A reduction in maximum working hours for truckies on the Standard Hours work diary is expected to be a hot topic of debate in industry workshops held this month to discuss potential changes to fatigue management laws.
The National Transport Commission (NTC) tells Big Rigs that the online forums, which we’re told don’t include any truckies, will help inform the long-running revamp of the Heavy Vehicle National Law.
In conjunction with industry and jurisdiction, the NTC is hoping to develop simpler and easier fatigue management rules that get the right balance between safety and productivity, says Aaron de Rozario, NTC executive leader, regulatory reform.
“As part of this process, we are looking at international best practice and discussing what it would mean for Australia,” said de Rozario.
The NTC discussion centres around points such as:
- More frequent breaks and how would this work?
- Short breaks offering more flexibility
- Fewer elements in the Standard Hours schedule
- Exploring exceptional/unforeseen circumstances
- Reducing the allowed time between long rest breaks
- Reducing the allowed hours worked for the week
The NTC stressed, however, that the workshops are designed to flesh out ideas from industry stakeholders and the points discussed within, such as reducing Standard Hours, are a long way from becoming law.
“The PowerPoint document was designed to encourage discussion and feedback as part of this consultation,” adds de Rozario.
“It reflects work-in-progress and does not represent a final position.
“Discussions are ongoing. Talks will continue across the industry, including with drivers, to simplify the process.”
Big Rigs approached operators in the field for feedback about these discussion points.
One of the two most contentious discussion topics for Lyndon Watson, CEO of Don Watson Transport, centred around the idea of reducing maximum working hours for truckies working on the Standard Hours fatigue system from 72 to 60 hours over a seven-day week.
“They’re effectively mandating that an owner-driver fleet move from a six-day to a five-day fleet because they need 12 hours to get from capital to capital,” said Watson.
“So, every one of those owner-drivers out there who are trying to make ends meet, I can’t see how they’re suddenly going to be able to reduce the capacity of their vehicles by nearly 20 per cent.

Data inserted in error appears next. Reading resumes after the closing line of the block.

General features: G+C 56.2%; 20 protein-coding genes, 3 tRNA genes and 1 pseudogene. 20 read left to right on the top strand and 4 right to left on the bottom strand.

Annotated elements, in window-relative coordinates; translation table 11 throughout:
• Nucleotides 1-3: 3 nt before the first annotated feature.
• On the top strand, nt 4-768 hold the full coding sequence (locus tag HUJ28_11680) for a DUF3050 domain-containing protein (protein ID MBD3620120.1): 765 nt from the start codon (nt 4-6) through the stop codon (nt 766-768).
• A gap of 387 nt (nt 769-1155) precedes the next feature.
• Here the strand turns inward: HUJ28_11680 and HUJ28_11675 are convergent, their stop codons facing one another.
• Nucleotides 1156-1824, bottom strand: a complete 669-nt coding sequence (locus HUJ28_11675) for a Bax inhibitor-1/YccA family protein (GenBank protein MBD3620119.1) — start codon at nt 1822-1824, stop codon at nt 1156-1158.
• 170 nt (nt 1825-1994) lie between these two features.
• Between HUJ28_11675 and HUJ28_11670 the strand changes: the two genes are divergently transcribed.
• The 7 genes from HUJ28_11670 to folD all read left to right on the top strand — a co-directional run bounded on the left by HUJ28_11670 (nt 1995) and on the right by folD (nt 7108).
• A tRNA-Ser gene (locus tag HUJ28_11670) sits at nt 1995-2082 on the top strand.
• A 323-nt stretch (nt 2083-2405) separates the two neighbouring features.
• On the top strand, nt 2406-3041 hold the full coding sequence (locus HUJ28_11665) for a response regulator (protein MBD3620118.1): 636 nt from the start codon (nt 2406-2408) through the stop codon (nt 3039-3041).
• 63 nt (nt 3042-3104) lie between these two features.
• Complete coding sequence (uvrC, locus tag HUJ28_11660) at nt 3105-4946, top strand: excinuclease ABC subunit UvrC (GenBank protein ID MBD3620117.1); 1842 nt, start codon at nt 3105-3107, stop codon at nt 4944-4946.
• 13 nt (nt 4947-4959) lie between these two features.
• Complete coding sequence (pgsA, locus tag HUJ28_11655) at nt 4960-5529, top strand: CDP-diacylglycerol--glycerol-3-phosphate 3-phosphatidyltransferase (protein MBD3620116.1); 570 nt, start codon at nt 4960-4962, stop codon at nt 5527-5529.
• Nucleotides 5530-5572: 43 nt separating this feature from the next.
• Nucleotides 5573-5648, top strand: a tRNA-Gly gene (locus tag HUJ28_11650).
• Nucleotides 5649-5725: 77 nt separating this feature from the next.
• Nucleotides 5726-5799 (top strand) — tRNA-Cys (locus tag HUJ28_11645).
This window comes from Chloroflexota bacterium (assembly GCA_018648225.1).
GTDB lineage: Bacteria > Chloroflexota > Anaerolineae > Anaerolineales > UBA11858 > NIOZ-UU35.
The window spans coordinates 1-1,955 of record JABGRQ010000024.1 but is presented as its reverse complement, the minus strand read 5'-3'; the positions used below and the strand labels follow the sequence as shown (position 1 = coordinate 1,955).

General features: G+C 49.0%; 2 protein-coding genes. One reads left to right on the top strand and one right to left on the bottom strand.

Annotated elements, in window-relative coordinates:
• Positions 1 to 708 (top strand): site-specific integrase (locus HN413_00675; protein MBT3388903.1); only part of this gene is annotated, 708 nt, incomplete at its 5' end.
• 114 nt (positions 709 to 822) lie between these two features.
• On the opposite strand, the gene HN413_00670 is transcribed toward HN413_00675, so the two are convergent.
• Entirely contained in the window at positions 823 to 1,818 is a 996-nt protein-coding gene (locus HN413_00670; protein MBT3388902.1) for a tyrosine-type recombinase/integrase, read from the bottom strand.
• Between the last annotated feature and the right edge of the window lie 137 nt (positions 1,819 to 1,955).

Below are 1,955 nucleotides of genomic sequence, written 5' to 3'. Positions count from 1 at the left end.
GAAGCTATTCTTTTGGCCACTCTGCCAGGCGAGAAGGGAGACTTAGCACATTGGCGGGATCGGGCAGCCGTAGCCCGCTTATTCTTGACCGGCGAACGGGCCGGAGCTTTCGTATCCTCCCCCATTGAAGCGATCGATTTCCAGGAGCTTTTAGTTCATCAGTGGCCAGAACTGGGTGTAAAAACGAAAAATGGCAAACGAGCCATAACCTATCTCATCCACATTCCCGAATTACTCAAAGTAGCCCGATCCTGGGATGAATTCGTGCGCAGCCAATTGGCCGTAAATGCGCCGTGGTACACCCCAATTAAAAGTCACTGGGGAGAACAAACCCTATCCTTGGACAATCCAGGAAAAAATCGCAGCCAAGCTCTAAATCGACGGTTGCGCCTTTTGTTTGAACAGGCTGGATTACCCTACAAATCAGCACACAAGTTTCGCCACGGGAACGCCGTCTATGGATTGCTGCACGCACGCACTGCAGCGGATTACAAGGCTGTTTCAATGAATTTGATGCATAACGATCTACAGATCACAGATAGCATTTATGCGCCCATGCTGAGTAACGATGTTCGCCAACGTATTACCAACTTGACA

“I can only think in horror at the trouble the industry would see if the owner-driver network were decimated with this.”
Watson believes adopting ‘international best practice’ with fatigue management and shortening a truckie’s working day, isn’t going to work in Australia because of our unique geography and vast distances between the main centres.
In his own operation he says the 17-hour working day opportunity afforded to all drivers is ideal because they can complete the city-to-city freight task safely.
“It gives the drivers a chance to stop and have a rest if they’re tired.”
Watson believes it’s too dangerous to ask a driver to complete the same route in 14 hours.
“Putting that type of deadline on when the driver needs to start their next long break will simply motivate the drivers to lie about their fatigue and try and push through to get home.
“At the moment, they know they can just pull up for a power nap. They’ll still get in, but they can have a couple of hours of rest, and head into their destination fresh, and still be within the 17-hour ‘work opportunity’.
Watson said if the industry is to find more flexibility in fatigue management, the answer doesn’t lie in restricting the opportunity for the driver to have a break.
“In short, the cities aren’t getting any closer. Australia is stuck with the knowledge that the time it takes to move a truck from city to city is relatively fixed.”
Meanwhile, the Australian Trucking Association is consulting its members urgently about its future engagement with the HVNL review process, according to a scathing update by ATA chair David Smith.
“The review started in November 2018. The ATA and its members have spent hundreds of hours drafting submissions and engaging in meetings. But the review has not produced a single legislative amendment that could be introduced into parliament,” Smith said in the latest ATA weekly newsletter.
“Despite ministers’ commitment to simplify the HVNL and focus on productivity and safety, the NTC’s highest consultation priority with industry seems to be the operational details of fatigue management.
“The NTC’s proposal for the fatigue management general schedule would reduce the income of a typical local delivery driver by about $24,000 per year. It would make it impossible for general schedule drivers to operate between capital cities.
“Despite the catastrophic impact of the proposal on the industry’s productivity and the incomes of its workers, the NTC circulated this proposal for just one week of industry consultation.
“It is not good enough. The review has failed.”